Inside the South African relaunch of LEGO Friends

While modern LEGO is likely best known for its toys based on external IPs like Star Wars, Marvel, Harry Potter, DC and more, the truth is that the toy giant still creates quite a lot of internal IPs under its own umbrella, and few are as popular as LEGO Friends.

This theme has made a name for itself over more than a decade after originally launching in 2012. First met with some trepidation from LEGO fans due to the use of minidolls over the traditional LEGO minifigures, it has become a beloved theme for all ages, especially younger girls which is its main demographic.

In 2023 LEGO Friends has relaunched itself. After focusing for years on a main cast of, well, friends, this new take on theme focuses on a new batch of characters. Interestingly, several older characters return as adults, some of which are parents of the new cast. This is a nice little bit of in-universe continuity and for fans in the real world, who are older after this decade, seeing their favourite characters also get older is a smart decision.

We’re fans of LEGO here at Hypertext but we’re always a bit hesitant of any big company trying to shake up its properties, so we went to see what the local relaunch of Friends looks like for South African customers.

LEGO recently held a media day at the Sandton City Shopping Centre which we attended to get some hands on experience with the new products. Said products, however, have been available to everyone in the country since January and you can see the range here.

Our favourite of the bunch is set 41732: Downtown Flower and Design Stores which is a rather striking angular piece of architecture that bucks some of the softer, traditional design cues that the theme is known for. Most of the new sets, however, have a focus on buildings and we would have liked one or two bigger vehicles purely for the sake of variety.

We’re not exactly the target market for Friends but those who were – the children in attendance – seemed to love the new sets.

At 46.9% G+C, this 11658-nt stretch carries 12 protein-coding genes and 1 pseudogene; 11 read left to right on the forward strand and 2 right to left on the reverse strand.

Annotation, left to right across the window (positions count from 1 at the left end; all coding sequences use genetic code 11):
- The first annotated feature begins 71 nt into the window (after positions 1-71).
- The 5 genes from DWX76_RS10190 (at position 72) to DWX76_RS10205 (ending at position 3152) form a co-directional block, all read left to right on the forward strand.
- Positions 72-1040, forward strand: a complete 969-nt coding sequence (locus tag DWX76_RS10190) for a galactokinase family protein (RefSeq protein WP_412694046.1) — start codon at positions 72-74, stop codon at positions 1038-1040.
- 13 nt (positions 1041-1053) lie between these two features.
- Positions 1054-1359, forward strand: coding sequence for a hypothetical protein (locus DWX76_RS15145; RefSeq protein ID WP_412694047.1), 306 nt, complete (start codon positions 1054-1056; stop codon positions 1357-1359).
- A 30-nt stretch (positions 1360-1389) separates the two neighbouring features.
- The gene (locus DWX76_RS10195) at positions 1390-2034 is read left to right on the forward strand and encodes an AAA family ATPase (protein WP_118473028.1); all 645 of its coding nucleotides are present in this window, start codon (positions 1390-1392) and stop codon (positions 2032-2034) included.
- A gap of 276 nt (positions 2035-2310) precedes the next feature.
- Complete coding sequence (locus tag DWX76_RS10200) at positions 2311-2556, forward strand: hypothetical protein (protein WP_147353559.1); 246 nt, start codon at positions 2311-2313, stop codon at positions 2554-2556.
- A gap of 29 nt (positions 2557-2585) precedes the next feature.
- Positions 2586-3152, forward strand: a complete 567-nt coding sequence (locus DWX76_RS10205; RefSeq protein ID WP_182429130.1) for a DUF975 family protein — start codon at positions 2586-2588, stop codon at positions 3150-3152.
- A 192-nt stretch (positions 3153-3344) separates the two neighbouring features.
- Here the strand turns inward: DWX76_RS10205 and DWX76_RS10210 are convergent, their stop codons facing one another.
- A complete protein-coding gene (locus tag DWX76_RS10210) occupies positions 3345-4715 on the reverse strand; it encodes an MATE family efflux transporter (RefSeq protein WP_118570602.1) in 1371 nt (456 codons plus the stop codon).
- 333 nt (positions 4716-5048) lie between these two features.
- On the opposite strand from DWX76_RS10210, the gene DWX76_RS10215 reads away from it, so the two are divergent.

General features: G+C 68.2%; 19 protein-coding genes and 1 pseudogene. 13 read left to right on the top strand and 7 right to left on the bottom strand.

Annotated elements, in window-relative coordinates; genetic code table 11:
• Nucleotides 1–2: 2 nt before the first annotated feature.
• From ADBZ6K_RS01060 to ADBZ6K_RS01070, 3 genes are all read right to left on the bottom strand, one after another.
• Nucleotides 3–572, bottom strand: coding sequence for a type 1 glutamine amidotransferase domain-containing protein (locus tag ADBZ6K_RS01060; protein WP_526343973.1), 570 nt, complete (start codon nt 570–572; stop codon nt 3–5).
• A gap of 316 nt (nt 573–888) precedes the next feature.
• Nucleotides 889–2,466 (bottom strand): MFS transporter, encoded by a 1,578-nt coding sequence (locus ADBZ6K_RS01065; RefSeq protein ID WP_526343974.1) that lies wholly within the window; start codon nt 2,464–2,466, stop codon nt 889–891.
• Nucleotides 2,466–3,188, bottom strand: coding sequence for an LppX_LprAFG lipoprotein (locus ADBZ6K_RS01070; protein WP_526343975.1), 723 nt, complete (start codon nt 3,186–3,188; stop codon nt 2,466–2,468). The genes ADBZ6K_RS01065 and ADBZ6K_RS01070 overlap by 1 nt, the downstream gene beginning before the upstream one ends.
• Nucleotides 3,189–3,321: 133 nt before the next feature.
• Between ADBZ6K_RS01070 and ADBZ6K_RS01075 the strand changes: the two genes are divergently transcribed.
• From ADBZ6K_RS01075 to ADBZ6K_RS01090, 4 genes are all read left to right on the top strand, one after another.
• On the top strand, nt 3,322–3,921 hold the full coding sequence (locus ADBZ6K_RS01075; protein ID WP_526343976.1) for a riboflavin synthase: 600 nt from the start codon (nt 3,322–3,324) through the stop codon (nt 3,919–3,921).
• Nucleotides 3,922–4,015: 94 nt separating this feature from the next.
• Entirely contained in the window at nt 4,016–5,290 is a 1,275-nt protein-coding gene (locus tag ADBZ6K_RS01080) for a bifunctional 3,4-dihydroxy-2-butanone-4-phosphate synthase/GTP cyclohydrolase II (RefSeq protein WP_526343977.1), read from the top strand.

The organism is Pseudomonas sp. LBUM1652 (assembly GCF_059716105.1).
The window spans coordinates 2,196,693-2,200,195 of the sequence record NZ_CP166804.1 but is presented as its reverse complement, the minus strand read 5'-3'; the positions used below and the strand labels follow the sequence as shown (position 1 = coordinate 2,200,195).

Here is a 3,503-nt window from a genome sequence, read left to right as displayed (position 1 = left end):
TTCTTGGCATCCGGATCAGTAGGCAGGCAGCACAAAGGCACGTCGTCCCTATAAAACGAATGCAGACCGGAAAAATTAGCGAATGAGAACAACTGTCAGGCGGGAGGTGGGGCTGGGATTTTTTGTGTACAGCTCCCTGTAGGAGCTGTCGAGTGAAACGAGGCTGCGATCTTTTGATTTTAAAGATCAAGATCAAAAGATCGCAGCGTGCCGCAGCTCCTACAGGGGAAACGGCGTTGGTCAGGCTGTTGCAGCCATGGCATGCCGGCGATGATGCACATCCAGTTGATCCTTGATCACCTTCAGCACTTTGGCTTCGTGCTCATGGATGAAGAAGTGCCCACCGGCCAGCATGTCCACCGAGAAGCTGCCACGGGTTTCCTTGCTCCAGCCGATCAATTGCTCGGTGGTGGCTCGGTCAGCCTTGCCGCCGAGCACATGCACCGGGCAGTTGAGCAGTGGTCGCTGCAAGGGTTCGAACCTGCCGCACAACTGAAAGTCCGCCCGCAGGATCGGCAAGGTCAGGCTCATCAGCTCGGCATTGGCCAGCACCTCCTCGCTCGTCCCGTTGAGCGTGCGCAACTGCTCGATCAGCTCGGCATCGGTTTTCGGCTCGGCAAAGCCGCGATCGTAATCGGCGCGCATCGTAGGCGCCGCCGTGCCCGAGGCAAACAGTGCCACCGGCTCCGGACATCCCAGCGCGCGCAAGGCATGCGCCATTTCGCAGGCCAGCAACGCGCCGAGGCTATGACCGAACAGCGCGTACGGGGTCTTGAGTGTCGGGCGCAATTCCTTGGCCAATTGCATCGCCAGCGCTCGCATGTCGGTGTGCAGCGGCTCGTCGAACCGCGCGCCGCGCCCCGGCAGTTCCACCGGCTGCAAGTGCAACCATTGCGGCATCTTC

Outside of this media event, South Africans can also get hands on experience with the new generation of Friends by attending events which are taking place all through February.

One of the popup stands for LEGO Friends at the public events mentioned above.

Several stores are also offering sales and specials on the brand new sets with the likes of the official LEGO stores, Toy Kingdom, Toys r Us, ToyZone and others. We’re always happy to see new sets sold at a discount, or with a free gift, especially when the market is so tough and buying new toys can be a major expense.

So what’s the final verdict on the new LEGO Friends, both in South Africa and on a meta level? Locally it’s always nice to see special events, sales and overall effort put into a new launch when the country is often overlooked for such things. For the theme as a whole, only time will tell if this new direction is as much of a hit as Friends classic.

For those who want to get a taste of the new version of LEGO Friends, for free and online, an animated series is being released that is freely available on YouTube.

The first batch of the animations can be seen in the embed below. We watched this first offering at the aforementioned event, and it’s a decent use of time, especially for kids. Fans of the LEGO movies may be disappointed to see that this isn’t animated in the same way, as it veers completely towards regular 3D animation.

It’s also a bit baffling that certain items, characters, building and more – which exist in real LEGO – are instead recreated as generic 3D objects. We’re not sure why actual LEGO wasn’t used more often in these animations, but again this is a free product so we can’t complain too much. Some specific LEGO does appear, like the angular building we mentioned earlier, popping up in the background of some scenes.

The audience of both children and adults who saw this in our screening had a good time with some of the jokes landing with the audience and causing laughs. On the other side of things the writing does reach for relevancy, which brought in mentions of the metaverse and at one point someone was revered to as a “unit” which got a cringe from us.

Interestingly this animation mirrors some research done by LEGO which concluded that “Two in three kids want toys to better reflect real-world feelings” which is why the focus of this animation is on several topics like life balance, time management, friendship and more.

Unfortunately of the 18 000 children interviewed for the survey (aged between six and 12), no South Africans were included. No respondents from the entire African continent were included either, which is a shame.


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